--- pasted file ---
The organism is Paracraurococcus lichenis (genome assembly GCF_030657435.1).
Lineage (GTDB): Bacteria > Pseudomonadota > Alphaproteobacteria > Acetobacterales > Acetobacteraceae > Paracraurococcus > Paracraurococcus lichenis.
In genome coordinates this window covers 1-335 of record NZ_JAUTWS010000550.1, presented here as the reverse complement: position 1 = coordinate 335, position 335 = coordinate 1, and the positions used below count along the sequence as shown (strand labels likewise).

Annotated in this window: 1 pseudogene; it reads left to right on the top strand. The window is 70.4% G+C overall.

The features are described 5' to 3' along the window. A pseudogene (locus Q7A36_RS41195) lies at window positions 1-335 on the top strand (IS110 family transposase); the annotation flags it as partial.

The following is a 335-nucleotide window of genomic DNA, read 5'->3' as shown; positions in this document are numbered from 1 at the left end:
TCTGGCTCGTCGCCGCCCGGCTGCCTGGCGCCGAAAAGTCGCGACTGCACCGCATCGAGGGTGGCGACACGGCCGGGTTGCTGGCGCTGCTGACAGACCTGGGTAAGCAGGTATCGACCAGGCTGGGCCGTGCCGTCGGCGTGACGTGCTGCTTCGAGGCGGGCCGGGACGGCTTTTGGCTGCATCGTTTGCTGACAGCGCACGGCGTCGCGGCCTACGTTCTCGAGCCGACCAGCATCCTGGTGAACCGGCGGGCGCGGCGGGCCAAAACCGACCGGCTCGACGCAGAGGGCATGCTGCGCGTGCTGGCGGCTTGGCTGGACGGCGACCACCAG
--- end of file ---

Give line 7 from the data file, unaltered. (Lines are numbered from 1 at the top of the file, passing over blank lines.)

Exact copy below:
TCTGGCTCGTCGCCGCCCGGCTGCCTGGCGCCGAAAAGTCGCGACTGCACCGCATCGAGGGTGGCGACACGGCCGGGTTGCTGGCGCTGCTGACAGACCTGGGTAAGCAGGTATCGACCAGGCTGGGCCGTGCCGTCGGCGTGACGTGCTGCTTCGAGGCGGGCCGGGACGGCTTTTGGCTGCATCGTTTGCTGACAGCGCACGGCGTCGCGGCCTACGTTCTCGAGCCGACCAGCATCCTGGTGAACCGGCGGGCGCGGCGGGCCAAAACCGACCGGCTCGACGCAGAGGGCATGCTGCGCGTGCTGGCGGCTTGGCTGGACGGCGACCACCAG